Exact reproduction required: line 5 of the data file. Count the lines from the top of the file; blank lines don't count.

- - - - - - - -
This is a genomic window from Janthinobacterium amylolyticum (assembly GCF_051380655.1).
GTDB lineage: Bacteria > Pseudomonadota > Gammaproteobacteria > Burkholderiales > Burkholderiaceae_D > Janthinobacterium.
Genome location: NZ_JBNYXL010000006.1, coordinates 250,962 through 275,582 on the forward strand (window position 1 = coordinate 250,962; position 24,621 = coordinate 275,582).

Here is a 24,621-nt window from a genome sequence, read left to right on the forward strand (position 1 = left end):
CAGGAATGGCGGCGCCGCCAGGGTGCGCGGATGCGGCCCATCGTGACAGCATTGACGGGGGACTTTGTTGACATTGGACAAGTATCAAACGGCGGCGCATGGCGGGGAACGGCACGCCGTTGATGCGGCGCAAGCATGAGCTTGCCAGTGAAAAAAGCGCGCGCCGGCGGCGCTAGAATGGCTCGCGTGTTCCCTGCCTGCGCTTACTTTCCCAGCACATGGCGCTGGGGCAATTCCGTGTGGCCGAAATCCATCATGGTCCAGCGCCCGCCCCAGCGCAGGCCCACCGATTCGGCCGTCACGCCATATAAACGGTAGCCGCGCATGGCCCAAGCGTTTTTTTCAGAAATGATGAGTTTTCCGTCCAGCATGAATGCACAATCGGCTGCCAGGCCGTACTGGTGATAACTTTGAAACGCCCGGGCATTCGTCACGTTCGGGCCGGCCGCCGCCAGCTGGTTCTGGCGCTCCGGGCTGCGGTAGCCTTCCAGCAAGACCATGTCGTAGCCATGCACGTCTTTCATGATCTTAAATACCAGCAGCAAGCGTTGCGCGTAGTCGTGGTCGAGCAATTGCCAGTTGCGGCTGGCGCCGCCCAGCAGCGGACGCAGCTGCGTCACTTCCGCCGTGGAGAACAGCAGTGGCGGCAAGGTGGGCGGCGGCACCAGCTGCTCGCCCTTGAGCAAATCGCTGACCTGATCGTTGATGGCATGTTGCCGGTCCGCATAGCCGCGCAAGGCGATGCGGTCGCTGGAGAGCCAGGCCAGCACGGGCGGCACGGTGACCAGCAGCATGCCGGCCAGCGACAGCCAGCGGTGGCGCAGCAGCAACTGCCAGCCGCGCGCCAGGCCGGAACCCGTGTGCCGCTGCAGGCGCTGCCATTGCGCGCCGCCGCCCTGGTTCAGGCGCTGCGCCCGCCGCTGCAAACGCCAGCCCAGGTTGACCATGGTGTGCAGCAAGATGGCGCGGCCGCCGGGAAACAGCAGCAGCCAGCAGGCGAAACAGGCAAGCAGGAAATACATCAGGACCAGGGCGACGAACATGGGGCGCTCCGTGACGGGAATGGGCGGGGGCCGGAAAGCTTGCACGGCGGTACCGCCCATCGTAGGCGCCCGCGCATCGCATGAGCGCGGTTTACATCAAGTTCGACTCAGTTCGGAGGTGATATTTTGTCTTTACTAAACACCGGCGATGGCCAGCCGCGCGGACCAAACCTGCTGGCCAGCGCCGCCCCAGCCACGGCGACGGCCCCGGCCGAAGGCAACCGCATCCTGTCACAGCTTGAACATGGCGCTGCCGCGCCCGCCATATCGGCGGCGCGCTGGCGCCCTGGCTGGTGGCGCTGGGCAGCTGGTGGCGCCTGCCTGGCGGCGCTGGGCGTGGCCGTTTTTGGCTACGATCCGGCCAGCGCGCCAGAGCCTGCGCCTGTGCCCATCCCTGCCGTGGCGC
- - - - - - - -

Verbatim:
CAGGAATGGCGGCGCCGCCAGGGTGCGCGGATGCGGCCCATCGTGACAGCATTGACGGGGGACTTTGTTGACATTGGACAAGTATCAAACGGCGGCGCATGGCGGGGAACGGCACGCCGTTGATGCGGCGCAAGCATGAGCTTGCCAGTGAAAAAAGCGCGCGCCGGCGGCGCTAGAATGGCTCGCGTGTTCCCTGCCTGCGCTTACTTTCCCAGCACATGGCGCTGGGGCAATTCCGTGTGGCCGAAATCCATCATGGTCCAGCGCCCGCCCCAGCGCAGGCCCACCGATTCGGCCGTCACGCCATATAAACGGTAGCCGCGCATGGCCCAAGCGTTTTTTTCAGAAATGATGAGTTTTCCGTCCAGCATGAATGCACAATCGGCTGCCAGGCCGTACTGGTGATAACTTTGAAACGCCCGGGCATTCGTCACGTTCGGGCCGGCCGCCGCCAGCTGGTTCTGGCGCTCCGGGCTGCGGTAGCCTTCCAGCAAGACCATGTCGTAGCCATGCACGTCTTTCATGATCTTAAATACCAGCAGCAAGCGTTGCGCGTAGTCGTGGTCGAGCAATTGCCAGTTGCGGCTGGCGCCGCCCAGCAGCGGACGCAGCTGCGTCACTTCCGCCGTGGAGAACAGCAGTGGCGGCAAGGTGGGCGGCGGCACCAGCTGCTCGCCCTTGAGCAAATCGCTGACCTGATCGTTGATGGCATGTTGCCGGTCCGCATAGCCGCGCAAGGCGATGCGGTCGCTGGAGAGCCAGGCCAGCACGGGCGGCACGGTGACCAGCAGCATGCCGGCCAGCGACAGCCAGCGGTGGCGCAGCAGCAACTGCCAGCCGCGCGCCAGGCCGGAACCCGTGTGCCGCTGCAGGCGCTGCCATTGCGCGCCGCCGCCCTGGTTCAGGCGCTGCGCCCGCCGCTGCAAACGCCAGCCCAGGTTGACCATGGTGTGCAGCAAGATGGCGCGGCCGCCGGGAAACAGCAGCAGCCAGCAGGCGAAACAGGCAAGCAGGAAATACATCAGGACCAGGGCGACGAACATGGGGCGCTCCGTGACGGGAATGGGCGGGGGCCGGAAAGCTTGCACGGCGGTACCGCCCATCGTAGGCGCCCGCGCATCGCATGAGCGCGGTTTACATCAAGTTCGACTCAGTTCGGAGGTGATATTTTGTCTTTACTAAACACCGGCGATGGCCAGCCGCGCGGACCAAACCTGCTGGCCAGCGCCGCCCCAGCCACGGCGACGGCCCCGGCCGAAGGCAACCGCATCCTGTCACAGCTTGAACATGGCGCTGCCGCGCCCGCCATATCGGCGGCGCGCTGGCGCCCTGGCTGGTGGCGCTGGGCAGCTGGTGGCGCCTGCCTGGCGGCGCTGGGCGTGGCCGTTTTTGGCTACGATCCGGCCAGCGCGCCAGAGCCTGCGCCTGTGCCCATCCCTGCCGTGGCGC